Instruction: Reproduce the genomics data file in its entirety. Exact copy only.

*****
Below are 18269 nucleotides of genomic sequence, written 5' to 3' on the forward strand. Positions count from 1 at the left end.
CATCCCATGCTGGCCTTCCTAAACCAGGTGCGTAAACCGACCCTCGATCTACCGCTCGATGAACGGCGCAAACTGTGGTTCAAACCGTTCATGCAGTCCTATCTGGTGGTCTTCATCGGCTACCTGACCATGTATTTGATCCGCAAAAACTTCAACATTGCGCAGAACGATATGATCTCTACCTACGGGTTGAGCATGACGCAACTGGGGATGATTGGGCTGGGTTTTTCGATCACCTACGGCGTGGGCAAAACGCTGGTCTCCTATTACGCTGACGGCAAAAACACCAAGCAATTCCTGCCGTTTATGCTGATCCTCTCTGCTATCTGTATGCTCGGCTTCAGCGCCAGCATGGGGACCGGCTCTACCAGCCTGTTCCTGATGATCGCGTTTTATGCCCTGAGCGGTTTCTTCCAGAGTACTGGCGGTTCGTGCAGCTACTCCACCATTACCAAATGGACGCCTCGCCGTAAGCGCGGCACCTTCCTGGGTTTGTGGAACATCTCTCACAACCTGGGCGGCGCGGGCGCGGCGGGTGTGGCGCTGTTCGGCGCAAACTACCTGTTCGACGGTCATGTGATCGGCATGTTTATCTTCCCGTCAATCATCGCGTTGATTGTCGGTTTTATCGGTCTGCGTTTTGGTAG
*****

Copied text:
Below are 18269 nucleotides of genomic sequence, written 5' to 3' on the forward strand. Positions count from 1 at the left end.
CATCCCATGCTGGCCTTCCTAAACCAGGTGCGTAAACCGACCCTCGATCTACCGCTCGATGAACGGCGCAAACTGTGGTTCAAACCGTTCATGCAGTCCTATCTGGTGGTCTTCATCGGCTACCTGACCATGTATTTGATCCGCAAAAACTTCAACATTGCGCAGAACGATATGATCTCTACCTACGGGTTGAGCATGACGCAACTGGGGATGATTGGGCTGGGTTTTTCGATCACCTACGGCGTGGGCAAAACGCTGGTCTCCTATTACGCTGACGGCAAAAACACCAAGCAATTCCTGCCGTTTATGCTGATCCTCTCTGCTATCTGTATGCTCGGCTTCAGCGCCAGCATGGGGACCGGCTCTACCAGCCTGTTCCTGATGATCGCGTTTTATGCCCTGAGCGGTTTCTTCCAGAGTACTGGCGGTTCGTGCAGCTACTCCACCATTACCAAATGGACGCCTCGCCGTAAGCGCGGCACCTTCCTGGGTTTGTGGAACATCTCTCACAACCTGGGCGGCGCGGGCGCGGCGGGTGTGGCGCTGTTCGGCGCAAACTACCTGTTCGACGGTCATGTGATCGGCATGTTTATCTTCCCGTCAATCATCGCGTTGATTGTCGGTTTTATCGGTCTGCGTTTTGGTAG